At my first couple of Council/Trustee meetings I probably had a good degree of imposter syndrome, as I didn’t really know anyone and was also fairly new to formal meetings, agendas, minutes, voting etc. However, the BSE Trustee team, President (Dr Claire Colebourn) and Chief Executive (Ms Jo Sopala) were wonderful at welcoming me into the fold and helping me to feel part of the team. Just after I was appointed, a few circumstances arose requiring extra-ordinary last-minute meetings after work, and I always made myself available to attend these and carry out my action points. You get out what you put in - I think this was noticed and valued, particularly as I was very new, and the team were very appreciative of this. I felt that the other Trustees valued my contributions, and that I was regarded as an equal around the table which was hugely confidence boosting!
Trustee commitment is a full day of face-to-face meetings each quarter, usually in London, at which matters of policy are discussed. In the morning, we meet with the Advisory Council, and the agenda includes minutes from the previous meeting with action points, current and potential projects which the BSE is already involved in or has been asked to get involved in, discussing enquiries from members and issues arising since the previous meeting. We then usually have a light lunch which is a good opportunity to socialise with one another. After lunch, the Advisory Council disperses, and the Trustee meeting begins, where we take formal votes on matters discussed with Council in the morning, and discuss high-level up to the minute issues affecting the society and its membership, projects, staffing, committees and direction-setting for the Society. All Trustee and Council meetings are chaired by the President, formal voting is overseen by the Secretary, minutes are taken by Ms Helen Govey (Governance and Publications Manager) and action points are noted. Then, we usually go to the pub! This is actually an important part of the day too, after the formal proceedings earlier, as it allows us to catch up informally together as real people.
I have seen a huge change in my confidence levels since becoming a Trustee - this is down to a variety of factors, but I think a very significant one is that with national echo leaders valuing my input, I feel I must have something worthwhile to say. My workplace role has adapted as well, as I have also taken on an NHSE Regional ETP Secondment role during this time (I now work full-time again, across two roles, with my additional BSE role outside work as well) - however, I love the variety that this brings to my professional life. All the areas I am involved in feed into one another, and each one of them benefits from the other two. Although separate, none of my roles exist in isolation, although I do compartmentalise the time I spend on each. Time-wise, it can be a struggle, and I am always mindful of keeping priorities balanced. However, in many ways, I think that because I feel happier and more fulfilled within my different roles, I actually have increased energy to keep the various plates spinning. Teenagers are growing up and off to university, and I certainly have more time outside work than I once did. Like everything, it’s a balance that needs careful attention and adjustment at times. There are things I have had to put on hold temporarily (departmental accreditation visits) or defer (I accepted the role of Vice-Chair of the Workforce and Leadership Committee, on the understanding that I deferred it for a couple of months while I got started on the ETP role and sat an exam).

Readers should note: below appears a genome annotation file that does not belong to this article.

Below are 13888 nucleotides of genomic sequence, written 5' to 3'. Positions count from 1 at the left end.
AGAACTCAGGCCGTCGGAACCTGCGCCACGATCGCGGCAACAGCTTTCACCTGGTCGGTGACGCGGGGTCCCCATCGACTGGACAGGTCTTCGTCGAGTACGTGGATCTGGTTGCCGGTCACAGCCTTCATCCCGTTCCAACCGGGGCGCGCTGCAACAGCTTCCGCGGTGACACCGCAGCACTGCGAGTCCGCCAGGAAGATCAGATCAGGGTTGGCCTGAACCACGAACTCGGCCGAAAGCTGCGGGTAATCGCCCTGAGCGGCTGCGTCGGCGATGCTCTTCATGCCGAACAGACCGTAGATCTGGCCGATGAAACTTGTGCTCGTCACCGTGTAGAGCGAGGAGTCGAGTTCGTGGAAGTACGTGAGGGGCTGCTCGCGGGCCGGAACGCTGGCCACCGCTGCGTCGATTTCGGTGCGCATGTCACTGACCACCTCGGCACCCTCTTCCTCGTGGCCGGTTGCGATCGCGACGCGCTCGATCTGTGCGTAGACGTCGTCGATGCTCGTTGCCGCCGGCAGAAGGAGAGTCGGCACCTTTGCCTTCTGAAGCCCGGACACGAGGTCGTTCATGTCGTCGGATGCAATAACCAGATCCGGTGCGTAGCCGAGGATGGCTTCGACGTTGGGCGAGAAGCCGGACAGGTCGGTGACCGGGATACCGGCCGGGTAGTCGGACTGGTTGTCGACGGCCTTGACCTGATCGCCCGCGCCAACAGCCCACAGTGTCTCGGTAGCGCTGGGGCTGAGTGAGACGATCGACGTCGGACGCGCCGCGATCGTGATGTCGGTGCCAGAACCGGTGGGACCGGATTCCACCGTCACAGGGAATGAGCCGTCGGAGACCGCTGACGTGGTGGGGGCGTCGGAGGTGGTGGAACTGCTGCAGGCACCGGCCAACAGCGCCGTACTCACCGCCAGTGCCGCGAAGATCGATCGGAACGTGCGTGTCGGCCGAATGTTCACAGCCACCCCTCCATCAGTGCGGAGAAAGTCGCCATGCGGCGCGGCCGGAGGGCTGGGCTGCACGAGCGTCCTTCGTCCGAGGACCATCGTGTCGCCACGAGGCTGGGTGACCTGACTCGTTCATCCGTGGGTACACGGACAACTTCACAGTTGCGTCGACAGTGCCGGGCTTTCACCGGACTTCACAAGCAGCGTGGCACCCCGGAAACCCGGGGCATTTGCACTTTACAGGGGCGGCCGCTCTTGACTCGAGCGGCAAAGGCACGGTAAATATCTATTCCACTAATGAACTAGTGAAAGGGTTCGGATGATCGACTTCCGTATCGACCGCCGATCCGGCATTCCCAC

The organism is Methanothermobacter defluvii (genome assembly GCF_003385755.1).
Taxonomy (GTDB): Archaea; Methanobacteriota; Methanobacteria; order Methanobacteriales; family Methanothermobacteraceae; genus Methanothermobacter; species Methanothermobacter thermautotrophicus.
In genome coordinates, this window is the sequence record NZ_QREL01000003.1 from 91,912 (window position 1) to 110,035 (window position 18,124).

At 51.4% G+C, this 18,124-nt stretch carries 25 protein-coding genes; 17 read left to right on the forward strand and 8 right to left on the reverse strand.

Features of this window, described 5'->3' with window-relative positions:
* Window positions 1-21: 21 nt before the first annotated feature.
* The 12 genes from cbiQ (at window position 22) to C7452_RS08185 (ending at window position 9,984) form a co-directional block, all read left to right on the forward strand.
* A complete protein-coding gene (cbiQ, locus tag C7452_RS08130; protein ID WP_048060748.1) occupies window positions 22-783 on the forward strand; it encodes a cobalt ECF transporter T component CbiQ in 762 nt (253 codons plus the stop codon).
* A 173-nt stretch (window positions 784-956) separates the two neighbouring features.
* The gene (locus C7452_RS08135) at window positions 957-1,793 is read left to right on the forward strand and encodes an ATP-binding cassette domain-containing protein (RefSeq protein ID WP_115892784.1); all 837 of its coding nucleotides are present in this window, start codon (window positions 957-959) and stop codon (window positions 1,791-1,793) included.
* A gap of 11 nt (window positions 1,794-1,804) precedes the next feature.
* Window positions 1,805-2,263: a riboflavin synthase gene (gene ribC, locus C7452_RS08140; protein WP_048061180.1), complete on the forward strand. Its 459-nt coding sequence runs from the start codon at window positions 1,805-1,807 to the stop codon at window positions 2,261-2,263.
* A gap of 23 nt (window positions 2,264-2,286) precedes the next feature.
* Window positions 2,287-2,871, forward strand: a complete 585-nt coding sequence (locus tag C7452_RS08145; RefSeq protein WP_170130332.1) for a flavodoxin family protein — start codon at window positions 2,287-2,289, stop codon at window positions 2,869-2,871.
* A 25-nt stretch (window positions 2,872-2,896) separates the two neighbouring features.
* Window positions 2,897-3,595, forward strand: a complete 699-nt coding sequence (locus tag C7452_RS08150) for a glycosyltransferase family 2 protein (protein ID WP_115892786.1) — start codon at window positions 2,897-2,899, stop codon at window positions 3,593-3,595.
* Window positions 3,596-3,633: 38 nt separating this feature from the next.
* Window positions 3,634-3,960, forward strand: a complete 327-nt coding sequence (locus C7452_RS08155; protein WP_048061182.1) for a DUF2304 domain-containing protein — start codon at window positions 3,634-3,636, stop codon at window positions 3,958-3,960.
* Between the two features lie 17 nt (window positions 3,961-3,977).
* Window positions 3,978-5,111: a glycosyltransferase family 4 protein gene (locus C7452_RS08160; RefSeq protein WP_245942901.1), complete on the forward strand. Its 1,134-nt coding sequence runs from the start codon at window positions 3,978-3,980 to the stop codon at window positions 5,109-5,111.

As I mentioned above, I’m a huge believer in getting out what you put in - I do put a lot in, but get so much out in a variety of ways, as well as my varied role being beneficial for my own career development. The BSE cannot function without enthusiastic echocardiographer volunteers at all levels, both physiologists and cardiologists. I hope that my journey may help inspire some of you to get involved at a level and within an area to suit you. Make sure to discuss any potential role fully with your manager first, but also be mindful that you get out at least as much (if not more) than what you put in, and that your own department will benefit from this too!